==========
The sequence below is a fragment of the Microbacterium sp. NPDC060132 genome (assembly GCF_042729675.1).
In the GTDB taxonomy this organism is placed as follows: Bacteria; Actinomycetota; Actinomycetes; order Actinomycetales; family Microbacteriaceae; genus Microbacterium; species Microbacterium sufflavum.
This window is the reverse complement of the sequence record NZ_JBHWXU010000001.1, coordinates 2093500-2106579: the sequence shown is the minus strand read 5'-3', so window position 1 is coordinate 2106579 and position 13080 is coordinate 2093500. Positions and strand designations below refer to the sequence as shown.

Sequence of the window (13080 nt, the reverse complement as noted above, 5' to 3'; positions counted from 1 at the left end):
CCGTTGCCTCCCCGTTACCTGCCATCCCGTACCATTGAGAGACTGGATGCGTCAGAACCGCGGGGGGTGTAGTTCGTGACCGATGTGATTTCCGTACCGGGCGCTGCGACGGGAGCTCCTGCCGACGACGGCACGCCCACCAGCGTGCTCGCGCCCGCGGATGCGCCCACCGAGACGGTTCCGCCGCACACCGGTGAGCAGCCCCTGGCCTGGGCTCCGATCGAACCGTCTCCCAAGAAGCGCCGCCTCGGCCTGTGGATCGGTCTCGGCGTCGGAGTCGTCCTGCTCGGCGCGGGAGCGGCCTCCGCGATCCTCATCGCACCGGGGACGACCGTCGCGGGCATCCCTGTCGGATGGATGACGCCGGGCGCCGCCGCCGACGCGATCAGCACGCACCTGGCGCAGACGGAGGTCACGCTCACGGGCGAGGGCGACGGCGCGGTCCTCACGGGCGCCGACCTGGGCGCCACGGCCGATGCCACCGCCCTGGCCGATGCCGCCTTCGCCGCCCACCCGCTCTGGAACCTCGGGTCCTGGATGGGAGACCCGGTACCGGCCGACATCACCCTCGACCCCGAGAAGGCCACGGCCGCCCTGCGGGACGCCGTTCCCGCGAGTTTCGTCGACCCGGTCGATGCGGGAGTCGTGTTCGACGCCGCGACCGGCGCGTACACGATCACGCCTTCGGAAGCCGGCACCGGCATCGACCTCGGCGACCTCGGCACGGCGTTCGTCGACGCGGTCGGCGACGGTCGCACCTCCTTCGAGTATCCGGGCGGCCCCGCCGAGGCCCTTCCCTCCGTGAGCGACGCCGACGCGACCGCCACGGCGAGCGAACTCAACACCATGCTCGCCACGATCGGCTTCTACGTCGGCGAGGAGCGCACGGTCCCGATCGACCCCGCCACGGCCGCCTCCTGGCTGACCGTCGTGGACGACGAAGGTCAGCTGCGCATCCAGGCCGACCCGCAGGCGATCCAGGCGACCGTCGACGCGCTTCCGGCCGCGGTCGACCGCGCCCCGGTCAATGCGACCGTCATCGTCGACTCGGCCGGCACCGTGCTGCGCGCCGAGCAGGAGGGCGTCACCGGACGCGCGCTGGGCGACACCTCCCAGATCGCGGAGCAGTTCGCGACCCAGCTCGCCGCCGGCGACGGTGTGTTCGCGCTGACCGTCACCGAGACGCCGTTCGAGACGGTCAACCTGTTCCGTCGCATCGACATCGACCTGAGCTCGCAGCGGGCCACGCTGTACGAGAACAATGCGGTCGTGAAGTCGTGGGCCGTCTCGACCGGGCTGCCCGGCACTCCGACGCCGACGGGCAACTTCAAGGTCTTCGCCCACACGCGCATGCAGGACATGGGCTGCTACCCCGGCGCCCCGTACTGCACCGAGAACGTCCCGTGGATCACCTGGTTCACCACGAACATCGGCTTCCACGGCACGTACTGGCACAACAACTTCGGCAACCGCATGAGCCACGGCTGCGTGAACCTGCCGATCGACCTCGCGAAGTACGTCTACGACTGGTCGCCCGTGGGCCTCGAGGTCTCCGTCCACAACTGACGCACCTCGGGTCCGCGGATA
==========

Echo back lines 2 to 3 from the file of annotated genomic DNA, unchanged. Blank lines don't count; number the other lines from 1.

In the GTDB taxonomy this organism is placed as follows: Bacteria; Actinomycetota; Actinomycetes; order Actinomycetales; family Microbacteriaceae; genus Microbacterium; species Microbacterium sufflavum.
This window is the reverse complement of the sequence record NZ_JBHWXU010000001.1, coordinates 2093500-2106579: the sequence shown is the minus strand read 5'-3', so window position 1 is coordinate 2106579 and position 13080 is coordinate 2093500. Positions and strand designations below refer to the sequence as shown.